The Internal Revenue Code and the Bank Secrecy Act (BSA) require that persons engaged in a trade or business file Form 8300, Report of Cash Payments Over $10,000 Received in a Trade or Business, any time the business receives more than $10,000 in cash in a single transaction (or two or more related transactions) in the course of their trade or business [IRC section 6050I(a); 31 USC 5331]. The business must also furnish annual statements notifying the customers who made the payments that it reported the transactions to the IRS [IRC section 6050I(e)]. Congress enacted these reporting requirements in the 1980s to enable the IRS to monitor large cash transactions and detect money laundering schemes, and there are signficant civil and criminal penalties for failure to comply.

What Is Cash?

The obvious first question that comes to mind is what is considered “cash” for purposes of Form 8300? Cash is defined in Treasury Regulations section 1.6050I-1(c)(1) as:

  • U.S. and foreign coin and currency received in any transaction; or
  • Monetary instruments, such as cashier’s check, money order, bank draft, or traveler’s check having a face amount of $10,000 or less that is received in a designated reporting transaction (defined below), or that is received in any transaction in which the recipient knows that the instrument is being used in an attempt to avoid the reporting of the transaction under either section 6050I or 31 USC section 5331.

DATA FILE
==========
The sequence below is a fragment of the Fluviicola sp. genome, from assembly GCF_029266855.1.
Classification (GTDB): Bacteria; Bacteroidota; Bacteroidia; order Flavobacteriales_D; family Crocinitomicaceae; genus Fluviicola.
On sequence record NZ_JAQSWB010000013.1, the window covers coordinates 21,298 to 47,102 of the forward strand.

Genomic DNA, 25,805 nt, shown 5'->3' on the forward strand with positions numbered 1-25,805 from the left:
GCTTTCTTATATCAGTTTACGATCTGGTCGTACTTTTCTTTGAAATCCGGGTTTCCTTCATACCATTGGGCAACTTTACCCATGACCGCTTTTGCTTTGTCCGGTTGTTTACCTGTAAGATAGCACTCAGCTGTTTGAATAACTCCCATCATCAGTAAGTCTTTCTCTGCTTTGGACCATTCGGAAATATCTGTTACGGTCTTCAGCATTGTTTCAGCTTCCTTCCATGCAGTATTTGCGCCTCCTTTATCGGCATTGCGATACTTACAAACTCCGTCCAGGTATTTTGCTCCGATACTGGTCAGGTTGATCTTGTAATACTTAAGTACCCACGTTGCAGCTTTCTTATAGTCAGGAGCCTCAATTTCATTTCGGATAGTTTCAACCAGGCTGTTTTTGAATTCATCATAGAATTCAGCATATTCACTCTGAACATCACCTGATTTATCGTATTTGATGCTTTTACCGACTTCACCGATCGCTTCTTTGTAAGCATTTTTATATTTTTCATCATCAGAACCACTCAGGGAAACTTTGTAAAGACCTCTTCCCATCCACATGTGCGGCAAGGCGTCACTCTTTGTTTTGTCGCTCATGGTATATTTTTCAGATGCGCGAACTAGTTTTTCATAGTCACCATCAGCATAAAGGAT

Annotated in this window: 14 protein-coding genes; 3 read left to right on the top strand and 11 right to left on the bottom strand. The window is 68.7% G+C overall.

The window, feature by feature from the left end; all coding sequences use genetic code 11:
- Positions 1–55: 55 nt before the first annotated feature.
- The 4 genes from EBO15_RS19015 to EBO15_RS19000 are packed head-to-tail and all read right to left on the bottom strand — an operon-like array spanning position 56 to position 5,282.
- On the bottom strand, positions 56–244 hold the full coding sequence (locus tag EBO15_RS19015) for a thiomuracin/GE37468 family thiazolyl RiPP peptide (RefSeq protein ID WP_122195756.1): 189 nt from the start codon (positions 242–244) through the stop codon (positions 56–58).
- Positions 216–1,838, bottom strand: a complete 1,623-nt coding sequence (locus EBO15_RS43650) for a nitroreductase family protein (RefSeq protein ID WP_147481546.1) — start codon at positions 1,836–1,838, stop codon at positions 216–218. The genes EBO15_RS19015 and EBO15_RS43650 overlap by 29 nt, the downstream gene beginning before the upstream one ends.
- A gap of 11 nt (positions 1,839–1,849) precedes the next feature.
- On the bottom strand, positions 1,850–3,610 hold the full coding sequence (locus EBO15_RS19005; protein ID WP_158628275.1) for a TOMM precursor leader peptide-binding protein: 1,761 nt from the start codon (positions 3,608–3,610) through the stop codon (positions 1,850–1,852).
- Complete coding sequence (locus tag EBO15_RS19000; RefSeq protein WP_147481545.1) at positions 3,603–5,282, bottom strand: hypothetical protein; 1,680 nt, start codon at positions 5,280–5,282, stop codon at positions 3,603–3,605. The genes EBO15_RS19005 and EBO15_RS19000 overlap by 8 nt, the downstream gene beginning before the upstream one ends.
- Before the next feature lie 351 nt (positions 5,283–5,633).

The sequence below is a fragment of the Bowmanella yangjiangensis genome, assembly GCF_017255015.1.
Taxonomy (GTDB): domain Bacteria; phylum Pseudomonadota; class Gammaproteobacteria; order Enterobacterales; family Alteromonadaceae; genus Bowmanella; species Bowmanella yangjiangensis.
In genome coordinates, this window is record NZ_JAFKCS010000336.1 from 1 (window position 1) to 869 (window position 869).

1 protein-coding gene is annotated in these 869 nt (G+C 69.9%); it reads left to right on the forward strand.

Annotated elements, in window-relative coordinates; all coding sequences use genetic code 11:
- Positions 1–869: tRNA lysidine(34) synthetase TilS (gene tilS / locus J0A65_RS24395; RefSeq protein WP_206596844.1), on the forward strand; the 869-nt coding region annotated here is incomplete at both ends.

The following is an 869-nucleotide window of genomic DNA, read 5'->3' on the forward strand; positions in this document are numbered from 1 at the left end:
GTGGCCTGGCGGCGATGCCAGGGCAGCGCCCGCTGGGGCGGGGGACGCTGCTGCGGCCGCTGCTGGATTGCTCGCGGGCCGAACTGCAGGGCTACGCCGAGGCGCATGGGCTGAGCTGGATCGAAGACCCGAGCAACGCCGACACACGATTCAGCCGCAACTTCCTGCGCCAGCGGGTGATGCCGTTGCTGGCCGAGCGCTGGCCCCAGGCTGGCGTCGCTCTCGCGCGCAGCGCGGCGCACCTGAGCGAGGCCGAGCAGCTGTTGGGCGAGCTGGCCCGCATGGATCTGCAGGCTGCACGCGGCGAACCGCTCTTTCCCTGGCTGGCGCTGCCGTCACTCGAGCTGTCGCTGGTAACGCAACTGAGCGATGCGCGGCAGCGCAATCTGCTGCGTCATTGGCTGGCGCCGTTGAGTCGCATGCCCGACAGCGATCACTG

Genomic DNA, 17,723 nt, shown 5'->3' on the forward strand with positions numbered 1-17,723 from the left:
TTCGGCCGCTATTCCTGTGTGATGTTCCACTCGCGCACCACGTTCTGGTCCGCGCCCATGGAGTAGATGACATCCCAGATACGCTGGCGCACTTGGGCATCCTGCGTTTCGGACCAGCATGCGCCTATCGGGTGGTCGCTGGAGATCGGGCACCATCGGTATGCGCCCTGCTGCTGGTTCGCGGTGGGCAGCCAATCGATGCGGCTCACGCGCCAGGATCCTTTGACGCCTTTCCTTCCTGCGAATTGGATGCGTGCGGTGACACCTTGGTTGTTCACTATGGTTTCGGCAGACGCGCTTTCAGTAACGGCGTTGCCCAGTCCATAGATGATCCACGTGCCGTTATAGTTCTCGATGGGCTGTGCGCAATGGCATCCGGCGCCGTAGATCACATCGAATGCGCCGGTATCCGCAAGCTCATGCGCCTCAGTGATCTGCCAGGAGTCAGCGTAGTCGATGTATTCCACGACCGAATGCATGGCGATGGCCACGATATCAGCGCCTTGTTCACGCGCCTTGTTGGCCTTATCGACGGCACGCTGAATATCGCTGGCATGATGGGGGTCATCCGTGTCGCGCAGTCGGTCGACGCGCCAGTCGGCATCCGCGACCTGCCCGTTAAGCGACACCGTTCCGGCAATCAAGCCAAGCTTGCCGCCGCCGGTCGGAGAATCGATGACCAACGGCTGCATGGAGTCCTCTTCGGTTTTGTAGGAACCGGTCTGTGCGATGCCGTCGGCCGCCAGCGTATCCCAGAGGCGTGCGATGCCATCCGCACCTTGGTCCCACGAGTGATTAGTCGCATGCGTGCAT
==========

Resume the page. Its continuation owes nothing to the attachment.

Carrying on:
• Cash does not include a check drawn on the payer’s own account, such as a personal check [Treasury Regulations section 1.6050I–1(c)(1)(ii)].

The rules for reporting monetary instruments received in a “designated reporting transaction” can be complex. A “designated reporting transaction” is “a retail sale … of a consumer durable, a collectible, or a travel or entertainment activity” [Treasury Regulations section 1.6050I-1(c)(iii)]. A consumer durable is defined as an “item of tangible personal property of a type that, under ordinary usage, can reasonably be expected to remain useful for at least 1 year, and that has a sales price of more than $10,000” [Treasury Regulations section 1.6050I-(c)(2)].

There are several exceptions. A monetary instrument will not be treated as cash if it constitutes proceeds of a loan from a bank, was received in payment of certain promissory notes or as part of an installment sale or down payment plan in the ordinary course of the recipient’s trade or business, subject to certain additional requirements [Treasury Regulations section 1.6050I-1(c)(iv-vi); Internal Revenue Manual (IRM)].